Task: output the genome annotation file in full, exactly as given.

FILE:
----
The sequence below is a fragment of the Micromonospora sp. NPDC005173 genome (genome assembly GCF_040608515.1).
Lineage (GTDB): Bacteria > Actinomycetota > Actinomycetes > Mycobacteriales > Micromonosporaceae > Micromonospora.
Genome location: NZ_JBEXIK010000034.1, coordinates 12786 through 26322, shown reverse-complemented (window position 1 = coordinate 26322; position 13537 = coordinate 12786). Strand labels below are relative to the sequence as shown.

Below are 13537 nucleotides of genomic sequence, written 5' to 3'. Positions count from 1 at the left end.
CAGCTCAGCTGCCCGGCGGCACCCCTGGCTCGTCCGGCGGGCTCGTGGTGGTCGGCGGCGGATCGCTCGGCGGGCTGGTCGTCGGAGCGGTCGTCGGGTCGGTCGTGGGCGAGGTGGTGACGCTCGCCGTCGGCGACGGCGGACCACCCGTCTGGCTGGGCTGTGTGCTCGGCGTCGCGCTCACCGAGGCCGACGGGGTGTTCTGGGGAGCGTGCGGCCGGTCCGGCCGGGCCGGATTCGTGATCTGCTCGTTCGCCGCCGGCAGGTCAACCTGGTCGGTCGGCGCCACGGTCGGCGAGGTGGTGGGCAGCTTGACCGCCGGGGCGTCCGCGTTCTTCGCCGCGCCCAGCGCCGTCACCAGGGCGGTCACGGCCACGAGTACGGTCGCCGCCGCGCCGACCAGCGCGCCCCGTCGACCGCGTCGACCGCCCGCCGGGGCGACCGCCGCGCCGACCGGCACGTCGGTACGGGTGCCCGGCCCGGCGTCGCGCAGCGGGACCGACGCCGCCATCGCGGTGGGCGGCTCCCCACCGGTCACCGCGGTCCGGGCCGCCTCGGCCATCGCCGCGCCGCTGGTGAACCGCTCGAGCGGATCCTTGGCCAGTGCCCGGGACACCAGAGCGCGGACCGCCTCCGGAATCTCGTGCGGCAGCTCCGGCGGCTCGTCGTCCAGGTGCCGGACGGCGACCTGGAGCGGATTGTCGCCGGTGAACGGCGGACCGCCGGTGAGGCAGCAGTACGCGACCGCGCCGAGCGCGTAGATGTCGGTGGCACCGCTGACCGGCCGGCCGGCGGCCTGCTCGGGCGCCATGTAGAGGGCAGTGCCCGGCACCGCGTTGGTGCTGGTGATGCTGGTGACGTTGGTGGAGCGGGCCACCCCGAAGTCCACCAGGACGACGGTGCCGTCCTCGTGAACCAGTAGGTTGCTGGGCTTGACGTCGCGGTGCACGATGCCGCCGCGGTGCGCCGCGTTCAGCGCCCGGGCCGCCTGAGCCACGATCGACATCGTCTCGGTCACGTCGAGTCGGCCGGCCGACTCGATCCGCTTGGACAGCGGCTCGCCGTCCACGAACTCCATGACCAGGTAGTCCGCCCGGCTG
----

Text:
The sequence below is a fragment of the Micromonospora sp. NPDC005173 genome (genome assembly GCF_040608515.1).
Lineage (GTDB): Bacteria > Actinomycetota > Actinomycetes > Mycobacteriales > Micromonosporaceae > Micromonospora.
Genome location: NZ_JBEXIK010000034.1, coordinates 12786 through 26322, shown reverse-complemented (window position 1 = coordinate 26322; position 13537 = coordinate 12786). Strand labels below are relative to the sequence as shown.

Below are 13537 nucleotides of genomic sequence, written 5' to 3'. Positions count from 1 at the left end.
CAGCTCAGCTGCCCGGCGGCACCCCTGGCTCGTCCGGCGGGCTCGTGGTGGTCGGCGGCGGATCGCTCGGCGGGCTGGTCGTCGGAGCGGTCGTCGGGTCGGTCGTGGGCGAGGTGGTGACGCTCGCCGTCGGCGACGGCGGACCACCCGTCTGGCTGGGCTGTGTGCTCGGCGTCGCGCTCACCGAGGCCGACGGGGTGTTCTGGGGAGCGTGCGGCCGGTCCGGCCGGGCCGGATTCGTGATCTGCTCGTTCGCCGCCGGCAGGTCAACCTGGTCGGTCGGCGCCACGGTCGGCGAGGTGGTGGGCAGCTTGACCGCCGGGGCGTCCGCGTTCTTCGCCGCGCCCAGCGCCGTCACCAGGGCGGTCACGGCCACGAGTACGGTCGCCGCCGCGCCGACCAGCGCGCCCCGTCGACCGCGTCGACCGCCCGCCGGGGCGACCGCCGCGCCGACCGGCACGTCGGTACGGGTGCCCGGCCCGGCGTCGCGCAGCGGGACCGACGCCGCCATCGCGGTGGGCGGCTCCCCACCGGTCACCGCGGTCCGGGCCGCCTCGGCCATCGCCGCGCCGCTGGTGAACCGCTCGAGCGGATCCTTGGCCAGTGCCCGGGACACCAGAGCGCGGACCGCCTCCGGAATCTCGTGCGGCAGCTCCGGCGGCTCGTCGTCCAGGTGCCGGACGGCGACCTGGAGCGGATTGTCGCCGGTGAACGGCGGACCGCCGGTGAGGCAGCAGTACGCGACCGCGCCGAGCGCGTAGATGTCGGTGGCACCGCTGACCGGCCGGCCGGCGGCCTGCTCGGGCGCCATGTAGAGGGCAGTGCCCGGCACCGCGTTGGTGCTGGTGATGCTGGTGACGTTGGTGGAGCGGGCCACCCCGAAGTCCACCAGGACGACGGTGCCGTCCTCGTGAACCAGTAGGTTGCTGGGCTTGACGTCGCGGTGCACGATGCCGCCGCGGTGCGCCGCGTTCAGCGCCCGGGCCGCCTGAGCCACGATCGACATCGTCTCGGTCACGTCGAGTCGGCCGGCCGACTCGATCCGCTTGGACAGCGGCTCGCCGTCCACGAACTCCATGACCAGGTAGTCCGCCCGGCTG